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Neurofibrillary tangles are found inside the brain cells of people with Alzheimer's disease. They are one of the distinctive features of Alzheimer's, together with accumulations of protein known as amyloid plaques. At a microscopic level, a neurofibrillary tangle is seen to consist of a bundle of thread-like structures called microtubules. These are tangled together with proteins known as tau proteins. Tau proteins and microtubules occur normally within brain cells, but in people without Alzheimer's most of the microtubules are parallel to one another and the tau proteins link them together in an orderly way.
Alzheimer's disease is the most frequent cause of dementia, where there is a slow decline in brain function. It is a common illness, affecting millions of people worldwide, and there is no cure. The brains of people with Alzheimer's appear shrunken compared with those of healthy individuals, and the spaces, or ventricles, within the brain are larger. Inside the nerve cells of the brain, the classic sign of Alzheimer's is the presence of neurofibrillary tangles and amyloid plaques, or senile plaques. Senile plaques consist of a collection of protein found outside nerve cells in the brain, and although they exist in healthy elderly people they are found in much greater numbers in Alzheimer's patients.
Inside a healthy nerve cell in the brain, microtubules are arranged in straight rows. They serve as a structural framework for the cell, as well as a transport network along which substances can pass. Tau proteins form part of connecting structures which hold the microtubules together.
In Alzheimer's disease, the tau proteins become deformed and can no longer help support the orderly arrangement of microtubules, with the result that the transport network is disrupted. Nerve cells may no longer communicate effectively, and it is thought the inability to transport substances could also contribute to their death later in the disease. It is possible to see neurofibrillary tangles in the brain of a person without Alzheimer's, because they do occur in healthy individuals, but in much smaller numbers.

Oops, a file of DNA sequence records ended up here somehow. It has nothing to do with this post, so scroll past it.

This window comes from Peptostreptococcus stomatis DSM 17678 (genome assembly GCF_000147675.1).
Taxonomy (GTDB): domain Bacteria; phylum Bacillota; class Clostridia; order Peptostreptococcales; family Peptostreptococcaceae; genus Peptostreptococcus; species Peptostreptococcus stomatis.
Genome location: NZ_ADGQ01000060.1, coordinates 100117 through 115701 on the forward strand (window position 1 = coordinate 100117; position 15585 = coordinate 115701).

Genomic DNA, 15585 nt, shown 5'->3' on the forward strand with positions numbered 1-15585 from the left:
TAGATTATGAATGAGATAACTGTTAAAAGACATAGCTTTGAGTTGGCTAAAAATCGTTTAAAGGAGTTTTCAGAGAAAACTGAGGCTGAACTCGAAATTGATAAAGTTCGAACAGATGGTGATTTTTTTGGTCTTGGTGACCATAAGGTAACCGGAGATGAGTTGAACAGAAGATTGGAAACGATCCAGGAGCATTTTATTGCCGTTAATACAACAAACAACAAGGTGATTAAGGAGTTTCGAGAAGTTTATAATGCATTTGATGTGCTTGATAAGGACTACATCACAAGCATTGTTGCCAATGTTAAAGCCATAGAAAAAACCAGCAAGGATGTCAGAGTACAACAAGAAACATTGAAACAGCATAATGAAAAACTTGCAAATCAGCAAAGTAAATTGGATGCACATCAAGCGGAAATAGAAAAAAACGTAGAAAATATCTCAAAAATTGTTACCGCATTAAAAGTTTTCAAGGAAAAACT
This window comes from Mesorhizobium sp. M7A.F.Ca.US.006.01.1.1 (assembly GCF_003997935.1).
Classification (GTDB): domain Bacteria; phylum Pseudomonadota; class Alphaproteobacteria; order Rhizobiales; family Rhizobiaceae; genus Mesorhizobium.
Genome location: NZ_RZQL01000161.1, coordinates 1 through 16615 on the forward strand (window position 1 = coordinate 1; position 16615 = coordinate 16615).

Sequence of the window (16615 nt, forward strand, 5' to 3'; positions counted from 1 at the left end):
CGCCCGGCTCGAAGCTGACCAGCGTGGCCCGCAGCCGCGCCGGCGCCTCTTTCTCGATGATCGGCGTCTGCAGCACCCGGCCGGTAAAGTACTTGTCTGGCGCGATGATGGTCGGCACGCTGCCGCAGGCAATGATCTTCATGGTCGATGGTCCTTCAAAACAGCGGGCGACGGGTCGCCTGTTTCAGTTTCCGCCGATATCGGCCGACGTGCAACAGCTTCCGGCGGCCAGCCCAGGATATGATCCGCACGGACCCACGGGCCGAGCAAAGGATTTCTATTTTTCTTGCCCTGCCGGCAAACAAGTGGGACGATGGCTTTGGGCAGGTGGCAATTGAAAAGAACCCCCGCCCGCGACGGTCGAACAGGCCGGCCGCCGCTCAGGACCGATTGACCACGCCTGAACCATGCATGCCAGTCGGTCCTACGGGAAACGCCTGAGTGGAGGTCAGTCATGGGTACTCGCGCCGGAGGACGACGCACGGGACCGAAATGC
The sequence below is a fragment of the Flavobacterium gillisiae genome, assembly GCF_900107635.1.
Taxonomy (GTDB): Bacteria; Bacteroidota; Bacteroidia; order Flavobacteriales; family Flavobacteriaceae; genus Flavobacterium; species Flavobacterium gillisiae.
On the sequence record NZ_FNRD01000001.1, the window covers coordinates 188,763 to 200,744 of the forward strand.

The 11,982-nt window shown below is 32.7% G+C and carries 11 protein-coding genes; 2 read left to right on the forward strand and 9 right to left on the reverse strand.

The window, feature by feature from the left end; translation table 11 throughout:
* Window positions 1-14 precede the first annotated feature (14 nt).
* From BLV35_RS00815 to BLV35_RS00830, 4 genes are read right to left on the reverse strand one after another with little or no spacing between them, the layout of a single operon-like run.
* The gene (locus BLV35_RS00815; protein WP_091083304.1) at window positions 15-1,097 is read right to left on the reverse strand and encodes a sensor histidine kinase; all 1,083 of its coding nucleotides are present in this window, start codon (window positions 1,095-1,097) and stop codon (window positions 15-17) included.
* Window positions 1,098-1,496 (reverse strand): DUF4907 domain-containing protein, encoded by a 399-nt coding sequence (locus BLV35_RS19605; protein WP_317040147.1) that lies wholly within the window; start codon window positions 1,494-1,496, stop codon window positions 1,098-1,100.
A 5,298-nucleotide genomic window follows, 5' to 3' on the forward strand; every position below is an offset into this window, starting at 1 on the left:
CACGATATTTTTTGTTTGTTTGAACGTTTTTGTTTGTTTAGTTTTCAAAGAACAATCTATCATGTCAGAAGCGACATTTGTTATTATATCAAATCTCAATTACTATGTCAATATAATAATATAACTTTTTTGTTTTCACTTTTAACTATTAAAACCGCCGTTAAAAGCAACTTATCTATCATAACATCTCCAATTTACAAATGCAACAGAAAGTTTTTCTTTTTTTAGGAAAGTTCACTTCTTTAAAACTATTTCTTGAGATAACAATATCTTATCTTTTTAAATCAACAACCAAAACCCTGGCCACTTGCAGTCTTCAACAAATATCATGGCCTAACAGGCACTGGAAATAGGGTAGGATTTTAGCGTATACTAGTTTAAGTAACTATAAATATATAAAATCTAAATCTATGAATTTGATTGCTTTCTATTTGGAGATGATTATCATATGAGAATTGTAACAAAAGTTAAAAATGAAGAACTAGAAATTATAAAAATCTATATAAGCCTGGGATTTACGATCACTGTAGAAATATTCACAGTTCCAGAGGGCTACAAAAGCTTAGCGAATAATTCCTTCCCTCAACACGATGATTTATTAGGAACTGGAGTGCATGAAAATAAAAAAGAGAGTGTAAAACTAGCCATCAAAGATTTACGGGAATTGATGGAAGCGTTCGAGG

As cells normally have efficient mechanisms for getting rid of faulty proteins, it is not known why in Alzheimer's disease the brain cell does not dispose of the deformed tau proteins found inside a neurofibrillary tangle. Ongoing research into the function of various proteins involved in removing damaged tau may help to develop a cure for Alzheimer's in the future. As yet, there are no existing treatments which are able to eradicate senile plaques and neurofibrillary tangles, but drugs are available which may slow progression of the disease for some people.
When my mother was diagnosed with Alzheimer's I and my entire family were devastated. She was too young to have the disease. That's what we thought, but she wasn't. In fact, I discovered that people much younger than she was at the time develop Alzheimer's.
When the doctor talked with us, it was the first time I heard about the Alzheimer's plaques and tau Alzheimer's proteins. Since that day I have read a lot of literature about these subjects and neurofibrillary tangles, too.
After reading the medical literature and consulting with doctors we decided to use cholinesterase inhibitors drugs to help slow the memory loss and other symptoms associated with neurofibrillary tangles and the disease. In some cases
, the drugs are said to allow people with Alzheimer's to continue functioning close to normally for six to 12 months. This varies from person to person.
Of course, there is no way to know for certain whether my mother was helped by taking the inhibitors. She continued to regress mentally. Maybe the drugs slowed the process, or maybe not. I don't know.
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